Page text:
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Torbick testimony fallout: Schools may have broken law, ACLU says

By Union Leader Staff
August 13. 2018 11:16AM


CONCORD — The state’s most prominent civil liberties group warned Friday that officials at a public school and university may have violated the law after faculty members lost their jobs following their support for Kristie Torbick, the Exeter High School guidance counselor convicted of sexually assaulting a student.

Top officials with the American Civil Liberties Union-New Hampshire said state law specifically recognizes the rights of a public employee to discuss and give opinions on their own time.

“These protections exist out of a fear that public employers may do exactly what was done here — namely, terminate employees for unpopular speech done in an individual capacity concerning the government, unrelated to the employee’s work,” said ACLU Legal Director Gilles Bissonnette in an email distributed on Friday.

However, the organization remained silent on a similar issue. Top state officials, including Gov. Chris Sununu and Education Commissioner Frank Edelblut, have called for disciplinary action of Education Department spokesman Tony Schinella. Schinella had posted comments deemed racist on his social media site.

The fallout has been swift since nearly two dozen people spoke on behalf of Torbick last month before she was sentenced to a minimum of 2-1/2 years in prison for sexual assault. Many of those speaking and writing on her behalf were colleagues from work or school. Some of the testimony was done in an official capacity.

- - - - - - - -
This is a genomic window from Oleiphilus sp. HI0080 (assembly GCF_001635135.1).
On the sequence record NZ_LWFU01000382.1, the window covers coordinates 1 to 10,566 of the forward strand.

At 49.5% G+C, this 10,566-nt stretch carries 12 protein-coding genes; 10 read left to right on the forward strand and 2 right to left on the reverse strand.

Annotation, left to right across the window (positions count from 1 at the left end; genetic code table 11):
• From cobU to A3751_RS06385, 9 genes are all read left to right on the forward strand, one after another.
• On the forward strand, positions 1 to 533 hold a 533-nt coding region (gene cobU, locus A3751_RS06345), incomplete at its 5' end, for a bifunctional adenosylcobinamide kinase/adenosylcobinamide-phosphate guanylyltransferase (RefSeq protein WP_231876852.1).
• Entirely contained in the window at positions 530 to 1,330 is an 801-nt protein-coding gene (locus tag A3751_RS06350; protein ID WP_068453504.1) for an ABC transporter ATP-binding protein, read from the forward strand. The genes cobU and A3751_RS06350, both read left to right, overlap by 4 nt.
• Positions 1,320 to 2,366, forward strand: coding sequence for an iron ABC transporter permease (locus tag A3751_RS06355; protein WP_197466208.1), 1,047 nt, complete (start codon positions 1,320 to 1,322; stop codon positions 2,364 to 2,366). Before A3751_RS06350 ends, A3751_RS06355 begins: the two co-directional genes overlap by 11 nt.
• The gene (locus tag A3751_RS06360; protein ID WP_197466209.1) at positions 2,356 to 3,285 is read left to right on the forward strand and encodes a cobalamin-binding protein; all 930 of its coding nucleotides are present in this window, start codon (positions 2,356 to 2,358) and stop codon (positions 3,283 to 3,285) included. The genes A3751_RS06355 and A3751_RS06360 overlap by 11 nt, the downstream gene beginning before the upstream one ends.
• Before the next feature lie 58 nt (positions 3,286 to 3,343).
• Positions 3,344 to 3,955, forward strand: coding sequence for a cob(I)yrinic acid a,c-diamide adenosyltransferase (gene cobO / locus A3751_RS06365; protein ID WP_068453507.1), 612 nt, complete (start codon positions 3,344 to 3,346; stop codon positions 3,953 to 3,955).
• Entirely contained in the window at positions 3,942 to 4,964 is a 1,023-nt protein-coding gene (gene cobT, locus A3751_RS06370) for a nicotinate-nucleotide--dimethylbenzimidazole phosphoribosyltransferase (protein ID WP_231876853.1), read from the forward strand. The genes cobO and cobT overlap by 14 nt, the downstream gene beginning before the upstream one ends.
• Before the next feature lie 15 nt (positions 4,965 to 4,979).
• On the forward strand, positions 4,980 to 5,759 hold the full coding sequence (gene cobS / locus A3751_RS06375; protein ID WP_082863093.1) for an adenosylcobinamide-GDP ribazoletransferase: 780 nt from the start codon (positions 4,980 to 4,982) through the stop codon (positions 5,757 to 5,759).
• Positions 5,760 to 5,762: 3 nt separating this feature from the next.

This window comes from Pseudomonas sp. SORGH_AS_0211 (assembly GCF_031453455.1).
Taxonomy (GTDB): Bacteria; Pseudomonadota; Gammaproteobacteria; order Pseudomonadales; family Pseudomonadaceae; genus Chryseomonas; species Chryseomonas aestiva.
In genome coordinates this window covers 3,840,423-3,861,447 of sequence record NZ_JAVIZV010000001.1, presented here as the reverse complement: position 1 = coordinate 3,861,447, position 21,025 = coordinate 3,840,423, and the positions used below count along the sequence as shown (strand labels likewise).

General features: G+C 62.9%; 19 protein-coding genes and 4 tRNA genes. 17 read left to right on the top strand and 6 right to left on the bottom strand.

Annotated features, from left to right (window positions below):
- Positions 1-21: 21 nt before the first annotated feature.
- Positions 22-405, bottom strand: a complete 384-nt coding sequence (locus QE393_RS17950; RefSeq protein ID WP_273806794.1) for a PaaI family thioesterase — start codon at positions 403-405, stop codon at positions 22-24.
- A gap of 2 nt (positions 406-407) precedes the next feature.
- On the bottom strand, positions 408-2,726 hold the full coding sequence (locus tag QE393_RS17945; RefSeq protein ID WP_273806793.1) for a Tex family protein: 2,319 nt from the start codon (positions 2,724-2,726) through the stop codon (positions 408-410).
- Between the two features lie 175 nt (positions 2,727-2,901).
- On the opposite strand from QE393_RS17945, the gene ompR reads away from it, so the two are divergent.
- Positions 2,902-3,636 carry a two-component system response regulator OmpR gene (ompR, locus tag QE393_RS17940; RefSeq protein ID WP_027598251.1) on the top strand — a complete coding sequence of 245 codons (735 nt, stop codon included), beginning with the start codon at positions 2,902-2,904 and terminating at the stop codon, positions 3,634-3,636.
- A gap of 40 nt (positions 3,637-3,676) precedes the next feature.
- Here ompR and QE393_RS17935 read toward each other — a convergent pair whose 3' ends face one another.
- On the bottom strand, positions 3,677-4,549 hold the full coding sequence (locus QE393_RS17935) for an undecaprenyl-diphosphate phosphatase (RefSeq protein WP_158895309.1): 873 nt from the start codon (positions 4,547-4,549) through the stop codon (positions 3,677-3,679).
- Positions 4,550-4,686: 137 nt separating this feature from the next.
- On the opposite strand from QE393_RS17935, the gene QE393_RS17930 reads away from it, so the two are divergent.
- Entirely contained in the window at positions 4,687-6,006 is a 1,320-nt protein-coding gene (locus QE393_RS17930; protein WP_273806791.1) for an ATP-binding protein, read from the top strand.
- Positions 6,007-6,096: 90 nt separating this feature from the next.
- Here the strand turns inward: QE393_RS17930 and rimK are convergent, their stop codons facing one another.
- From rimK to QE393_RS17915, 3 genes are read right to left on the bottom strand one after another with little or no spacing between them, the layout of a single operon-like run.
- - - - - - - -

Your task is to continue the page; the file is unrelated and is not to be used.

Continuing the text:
Last week, Newfound Regional School District announced that guidance counselor Shelly Philbrick has resigned. Plymouth State University announced that it will no longer hire Dr. Nancy Strapko.

Bedford School Superintendent Chip McGee resigned, and some Bedford residents have called for three other Bedford High School faculty to be fired.

Bissonnette and Executive Director Devon Chaffee stressed that the statements of support were given during a court hearing.

“Our justice system depends on such individuals feeling free to testify in court, including on behalf of individuals who have been accused or convicted of crimes. The chilling effect potentially created by these institutions’ decisions is deeply damaging to the fair administration of justice,” Bissonnette wrote.

In an email, he said he could not discuss any private discussions he may have had with any of the employees, but he suggested they find a lawyer.

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